The 1940s marked a return to prosperity for American car manufacturers, with the struggles of the Great Depression receding. Grand automobiles returned to the road as manufacturing goods for the allied war effort brought money back into the United States. This 1940 Cadillac Series 75 Convertible Coupe is a product of its time and, with just 30 believed to exist, this example will be sought after at Mecum's upcoming 2019 Phoenix sale.
After a comprehensive restoration, this coachbuilt Cadillac is a mobile piece of Art Deco craftsmanship. The Oxblood Maroon colored convertible features a contrasting cloth top and generous helping of highly polished chrome.
A pair of distinctive spare wheels are encased by the body and topped with period correct side-view mirror. But more than anything, this land-yacht's coachbuilt Fleetwood bodywork is what makes this Cadillac so sought after, with just 30 examples created.
The interior has received just as much attention, with its original wood trim carefully restored and refitted. Passengers can enjoy the comfort of the large bench seat upholstered in luxurious tanned leather. Its vast canvas roof can be stowed, allowing occupants to enjoy some alfresco motoring when the weather permits. You’ll also find a few fully-functional luxuries such as a heater with defrosting function – forward thinking for 1940.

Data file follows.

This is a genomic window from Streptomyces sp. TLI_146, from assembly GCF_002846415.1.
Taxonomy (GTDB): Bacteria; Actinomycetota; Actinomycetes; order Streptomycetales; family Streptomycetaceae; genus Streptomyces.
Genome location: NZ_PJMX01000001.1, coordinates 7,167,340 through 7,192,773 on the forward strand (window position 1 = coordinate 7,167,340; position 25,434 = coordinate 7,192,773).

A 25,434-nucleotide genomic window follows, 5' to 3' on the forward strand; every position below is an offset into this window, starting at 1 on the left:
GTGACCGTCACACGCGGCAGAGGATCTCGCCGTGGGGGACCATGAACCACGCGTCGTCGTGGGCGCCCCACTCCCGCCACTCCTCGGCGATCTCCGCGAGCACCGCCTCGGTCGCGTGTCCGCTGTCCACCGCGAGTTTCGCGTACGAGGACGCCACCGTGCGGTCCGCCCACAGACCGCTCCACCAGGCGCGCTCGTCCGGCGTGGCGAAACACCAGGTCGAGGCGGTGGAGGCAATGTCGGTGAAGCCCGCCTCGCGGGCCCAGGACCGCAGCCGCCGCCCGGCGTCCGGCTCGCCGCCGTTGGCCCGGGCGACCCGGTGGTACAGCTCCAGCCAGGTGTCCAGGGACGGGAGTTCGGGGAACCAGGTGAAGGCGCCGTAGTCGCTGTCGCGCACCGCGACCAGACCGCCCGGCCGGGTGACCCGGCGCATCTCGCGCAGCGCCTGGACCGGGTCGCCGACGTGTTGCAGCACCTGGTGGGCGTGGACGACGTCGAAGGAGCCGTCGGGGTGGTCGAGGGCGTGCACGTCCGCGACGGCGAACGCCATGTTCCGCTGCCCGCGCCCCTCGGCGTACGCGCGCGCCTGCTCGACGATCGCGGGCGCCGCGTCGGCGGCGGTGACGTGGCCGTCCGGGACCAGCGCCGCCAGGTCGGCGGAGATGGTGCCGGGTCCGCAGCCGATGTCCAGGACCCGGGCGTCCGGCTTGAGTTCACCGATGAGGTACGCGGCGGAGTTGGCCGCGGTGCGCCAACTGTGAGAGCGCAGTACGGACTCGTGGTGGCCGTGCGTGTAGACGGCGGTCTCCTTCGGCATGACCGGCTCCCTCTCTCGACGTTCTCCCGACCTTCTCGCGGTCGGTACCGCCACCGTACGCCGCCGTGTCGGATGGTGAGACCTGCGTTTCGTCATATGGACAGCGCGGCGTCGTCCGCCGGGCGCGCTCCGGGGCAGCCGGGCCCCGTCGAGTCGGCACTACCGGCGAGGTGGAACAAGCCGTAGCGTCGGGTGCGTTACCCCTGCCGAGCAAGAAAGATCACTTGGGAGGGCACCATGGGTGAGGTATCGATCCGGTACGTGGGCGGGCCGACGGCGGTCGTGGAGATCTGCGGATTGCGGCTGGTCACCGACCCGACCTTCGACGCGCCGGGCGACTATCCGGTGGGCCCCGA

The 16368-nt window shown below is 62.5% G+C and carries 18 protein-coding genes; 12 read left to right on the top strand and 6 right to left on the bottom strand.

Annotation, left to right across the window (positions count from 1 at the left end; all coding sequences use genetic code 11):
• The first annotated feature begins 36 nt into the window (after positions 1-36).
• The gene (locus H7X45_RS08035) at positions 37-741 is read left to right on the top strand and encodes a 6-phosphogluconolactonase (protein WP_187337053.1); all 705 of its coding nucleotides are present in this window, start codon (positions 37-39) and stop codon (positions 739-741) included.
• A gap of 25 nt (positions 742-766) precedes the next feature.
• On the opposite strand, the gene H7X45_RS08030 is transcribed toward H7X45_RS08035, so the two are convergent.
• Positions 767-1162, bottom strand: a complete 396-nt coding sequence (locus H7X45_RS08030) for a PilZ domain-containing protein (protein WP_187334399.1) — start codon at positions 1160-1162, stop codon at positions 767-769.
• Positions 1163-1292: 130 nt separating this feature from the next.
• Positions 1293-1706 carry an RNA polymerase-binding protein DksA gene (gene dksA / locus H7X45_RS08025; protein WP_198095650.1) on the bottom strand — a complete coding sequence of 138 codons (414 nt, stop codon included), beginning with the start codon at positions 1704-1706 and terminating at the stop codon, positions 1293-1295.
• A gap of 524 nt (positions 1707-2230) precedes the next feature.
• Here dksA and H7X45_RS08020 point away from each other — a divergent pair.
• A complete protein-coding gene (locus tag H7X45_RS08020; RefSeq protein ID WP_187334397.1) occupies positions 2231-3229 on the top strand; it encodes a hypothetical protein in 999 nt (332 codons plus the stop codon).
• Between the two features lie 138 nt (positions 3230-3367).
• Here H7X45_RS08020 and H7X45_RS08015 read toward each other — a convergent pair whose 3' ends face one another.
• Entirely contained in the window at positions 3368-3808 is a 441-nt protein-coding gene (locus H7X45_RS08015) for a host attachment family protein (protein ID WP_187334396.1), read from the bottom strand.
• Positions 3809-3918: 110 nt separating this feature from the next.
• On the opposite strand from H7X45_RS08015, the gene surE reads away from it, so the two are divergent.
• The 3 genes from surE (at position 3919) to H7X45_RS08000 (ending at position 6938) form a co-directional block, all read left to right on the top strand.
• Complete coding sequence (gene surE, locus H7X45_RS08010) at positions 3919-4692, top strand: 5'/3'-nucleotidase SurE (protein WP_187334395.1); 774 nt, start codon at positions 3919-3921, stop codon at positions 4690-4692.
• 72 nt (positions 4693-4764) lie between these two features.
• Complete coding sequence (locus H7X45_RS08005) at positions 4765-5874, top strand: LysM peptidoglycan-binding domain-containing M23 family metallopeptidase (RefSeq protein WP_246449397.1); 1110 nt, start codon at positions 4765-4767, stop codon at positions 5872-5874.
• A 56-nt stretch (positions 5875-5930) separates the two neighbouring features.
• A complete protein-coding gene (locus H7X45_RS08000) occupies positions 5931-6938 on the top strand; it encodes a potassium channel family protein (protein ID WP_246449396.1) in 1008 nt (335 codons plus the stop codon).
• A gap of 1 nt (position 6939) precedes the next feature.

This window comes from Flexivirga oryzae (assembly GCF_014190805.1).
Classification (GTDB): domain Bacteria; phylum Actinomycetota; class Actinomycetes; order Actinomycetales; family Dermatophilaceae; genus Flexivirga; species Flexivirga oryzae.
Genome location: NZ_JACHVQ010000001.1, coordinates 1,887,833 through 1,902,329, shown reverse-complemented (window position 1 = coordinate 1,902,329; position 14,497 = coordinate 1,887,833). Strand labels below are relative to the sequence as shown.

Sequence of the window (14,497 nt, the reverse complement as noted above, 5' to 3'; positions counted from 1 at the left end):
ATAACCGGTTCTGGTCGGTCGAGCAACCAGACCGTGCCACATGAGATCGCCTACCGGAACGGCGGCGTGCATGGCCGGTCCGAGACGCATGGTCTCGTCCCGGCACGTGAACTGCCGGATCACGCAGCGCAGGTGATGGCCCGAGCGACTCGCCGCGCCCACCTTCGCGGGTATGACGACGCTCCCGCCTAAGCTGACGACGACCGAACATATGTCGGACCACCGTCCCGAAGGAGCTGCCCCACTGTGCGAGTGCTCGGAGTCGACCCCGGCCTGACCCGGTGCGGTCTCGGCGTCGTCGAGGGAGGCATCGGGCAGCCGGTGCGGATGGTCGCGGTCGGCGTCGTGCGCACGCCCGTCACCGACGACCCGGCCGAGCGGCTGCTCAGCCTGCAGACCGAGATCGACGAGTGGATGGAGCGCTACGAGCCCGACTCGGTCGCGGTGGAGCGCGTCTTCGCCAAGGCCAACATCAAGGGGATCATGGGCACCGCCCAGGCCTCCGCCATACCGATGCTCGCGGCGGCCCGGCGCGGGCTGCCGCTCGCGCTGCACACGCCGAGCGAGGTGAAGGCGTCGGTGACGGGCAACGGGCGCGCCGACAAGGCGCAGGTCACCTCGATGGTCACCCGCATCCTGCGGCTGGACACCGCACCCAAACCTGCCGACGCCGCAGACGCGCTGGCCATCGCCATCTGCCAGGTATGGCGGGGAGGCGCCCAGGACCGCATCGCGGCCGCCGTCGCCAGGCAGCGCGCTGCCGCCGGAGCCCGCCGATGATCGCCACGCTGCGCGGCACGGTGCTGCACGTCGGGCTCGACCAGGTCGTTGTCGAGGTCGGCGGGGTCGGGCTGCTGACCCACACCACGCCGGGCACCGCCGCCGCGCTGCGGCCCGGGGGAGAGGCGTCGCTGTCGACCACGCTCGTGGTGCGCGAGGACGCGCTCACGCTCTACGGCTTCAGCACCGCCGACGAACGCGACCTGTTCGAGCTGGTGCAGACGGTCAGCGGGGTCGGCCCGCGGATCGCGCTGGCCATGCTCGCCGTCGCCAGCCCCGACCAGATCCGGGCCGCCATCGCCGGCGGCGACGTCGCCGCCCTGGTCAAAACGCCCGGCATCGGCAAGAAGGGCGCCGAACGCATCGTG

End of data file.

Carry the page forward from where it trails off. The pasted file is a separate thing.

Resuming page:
Powering this Cadillac Series 75 is a 346 cubic inch flathead V8 engine capable of producing 140 horsepower. A three-speed manual transmission sends power to the rear wheels, while drum brakes at each corner can bring this giant to a stop. Powerful, luxurious, and beautiful, the 1940 Fleetwood catalog called this car one of ‘General Motors’ Masterpieces.’
Mecum Auctions don’t currently have an estimate for the car, but a 1939 variant of this Cadillac sold for $173,600 at RM Sotheby’s Monterey auction. We’ll be watching this March 14-16 event with keen interest to find out how much this automotive American dream achieves when the hammer falls.
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